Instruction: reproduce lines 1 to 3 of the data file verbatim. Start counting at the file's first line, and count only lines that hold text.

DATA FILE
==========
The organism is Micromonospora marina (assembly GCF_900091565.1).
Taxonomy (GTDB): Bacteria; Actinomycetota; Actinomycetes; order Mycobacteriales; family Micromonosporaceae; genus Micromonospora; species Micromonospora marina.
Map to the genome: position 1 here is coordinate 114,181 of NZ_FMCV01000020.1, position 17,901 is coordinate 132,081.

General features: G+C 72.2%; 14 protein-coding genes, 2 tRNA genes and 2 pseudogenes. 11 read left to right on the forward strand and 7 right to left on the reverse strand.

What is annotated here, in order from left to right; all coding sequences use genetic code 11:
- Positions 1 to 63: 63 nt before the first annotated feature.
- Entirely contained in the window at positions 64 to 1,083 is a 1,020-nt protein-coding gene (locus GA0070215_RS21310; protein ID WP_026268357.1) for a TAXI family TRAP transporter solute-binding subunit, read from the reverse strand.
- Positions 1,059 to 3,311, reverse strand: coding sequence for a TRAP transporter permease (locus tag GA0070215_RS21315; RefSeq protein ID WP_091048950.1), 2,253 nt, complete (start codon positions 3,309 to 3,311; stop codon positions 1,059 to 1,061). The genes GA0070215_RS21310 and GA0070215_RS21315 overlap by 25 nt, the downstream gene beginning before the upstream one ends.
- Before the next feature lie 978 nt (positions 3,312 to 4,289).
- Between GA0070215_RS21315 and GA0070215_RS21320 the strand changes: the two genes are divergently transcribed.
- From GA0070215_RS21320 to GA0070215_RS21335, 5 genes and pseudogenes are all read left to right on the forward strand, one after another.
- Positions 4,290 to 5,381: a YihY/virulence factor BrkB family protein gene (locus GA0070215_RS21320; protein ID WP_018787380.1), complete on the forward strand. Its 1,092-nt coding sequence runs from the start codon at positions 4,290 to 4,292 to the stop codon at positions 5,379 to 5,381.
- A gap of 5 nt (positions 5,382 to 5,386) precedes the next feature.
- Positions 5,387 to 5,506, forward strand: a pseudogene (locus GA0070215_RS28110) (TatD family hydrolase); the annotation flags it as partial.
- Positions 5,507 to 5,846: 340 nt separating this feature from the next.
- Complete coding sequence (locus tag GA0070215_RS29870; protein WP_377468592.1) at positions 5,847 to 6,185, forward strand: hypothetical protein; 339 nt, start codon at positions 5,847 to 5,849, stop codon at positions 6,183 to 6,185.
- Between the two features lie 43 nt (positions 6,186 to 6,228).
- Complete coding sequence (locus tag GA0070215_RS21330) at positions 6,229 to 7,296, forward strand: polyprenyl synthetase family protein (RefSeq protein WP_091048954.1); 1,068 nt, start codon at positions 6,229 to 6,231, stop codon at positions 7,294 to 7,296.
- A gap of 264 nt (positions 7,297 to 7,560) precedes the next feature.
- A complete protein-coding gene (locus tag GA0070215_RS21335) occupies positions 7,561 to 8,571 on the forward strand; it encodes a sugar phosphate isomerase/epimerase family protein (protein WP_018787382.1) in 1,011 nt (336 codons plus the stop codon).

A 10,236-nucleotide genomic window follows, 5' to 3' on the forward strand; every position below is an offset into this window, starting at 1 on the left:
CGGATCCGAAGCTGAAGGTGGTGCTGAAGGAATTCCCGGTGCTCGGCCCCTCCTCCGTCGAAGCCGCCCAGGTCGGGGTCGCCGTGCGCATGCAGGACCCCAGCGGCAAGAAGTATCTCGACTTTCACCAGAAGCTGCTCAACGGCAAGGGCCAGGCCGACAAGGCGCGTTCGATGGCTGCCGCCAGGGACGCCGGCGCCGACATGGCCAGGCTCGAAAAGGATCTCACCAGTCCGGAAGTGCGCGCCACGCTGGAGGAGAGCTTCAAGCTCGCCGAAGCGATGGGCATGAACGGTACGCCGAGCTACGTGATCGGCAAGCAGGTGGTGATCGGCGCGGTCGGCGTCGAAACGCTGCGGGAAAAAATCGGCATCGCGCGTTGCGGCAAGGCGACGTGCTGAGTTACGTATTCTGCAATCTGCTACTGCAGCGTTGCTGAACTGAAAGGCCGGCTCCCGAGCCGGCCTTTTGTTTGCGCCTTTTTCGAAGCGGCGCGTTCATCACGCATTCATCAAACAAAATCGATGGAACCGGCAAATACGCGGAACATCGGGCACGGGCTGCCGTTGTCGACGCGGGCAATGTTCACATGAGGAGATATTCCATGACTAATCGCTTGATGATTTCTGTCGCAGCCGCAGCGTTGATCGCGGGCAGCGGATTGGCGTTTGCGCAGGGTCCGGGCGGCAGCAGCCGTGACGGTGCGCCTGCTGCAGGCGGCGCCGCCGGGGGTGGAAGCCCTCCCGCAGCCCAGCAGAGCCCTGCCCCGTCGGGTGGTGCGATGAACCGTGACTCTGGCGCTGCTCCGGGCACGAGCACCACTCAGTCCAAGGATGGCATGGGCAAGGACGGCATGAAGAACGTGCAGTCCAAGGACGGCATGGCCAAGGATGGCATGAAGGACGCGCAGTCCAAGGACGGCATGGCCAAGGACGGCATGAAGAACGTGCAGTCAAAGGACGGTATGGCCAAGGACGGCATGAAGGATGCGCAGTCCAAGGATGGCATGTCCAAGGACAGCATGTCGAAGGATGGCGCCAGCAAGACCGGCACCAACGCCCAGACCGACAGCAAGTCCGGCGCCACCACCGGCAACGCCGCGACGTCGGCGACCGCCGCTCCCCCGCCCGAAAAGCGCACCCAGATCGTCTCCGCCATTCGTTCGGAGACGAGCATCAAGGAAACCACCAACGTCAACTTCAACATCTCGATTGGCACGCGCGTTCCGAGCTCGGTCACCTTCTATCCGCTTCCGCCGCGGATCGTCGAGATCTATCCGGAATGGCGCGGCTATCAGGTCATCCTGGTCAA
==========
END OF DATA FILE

The organism is Micromonospora marina (assembly GCF_900091565.1).
Taxonomy (GTDB): Bacteria; Actinomycetota; Actinomycetes; order Mycobacteriales; family Micromonosporaceae; genus Micromonospora; species Micromonospora marina.
Map to the genome: position 1 here is coordinate 114,181 of NZ_FMCV01000020.1, position 17,901 is coordinate 132,081.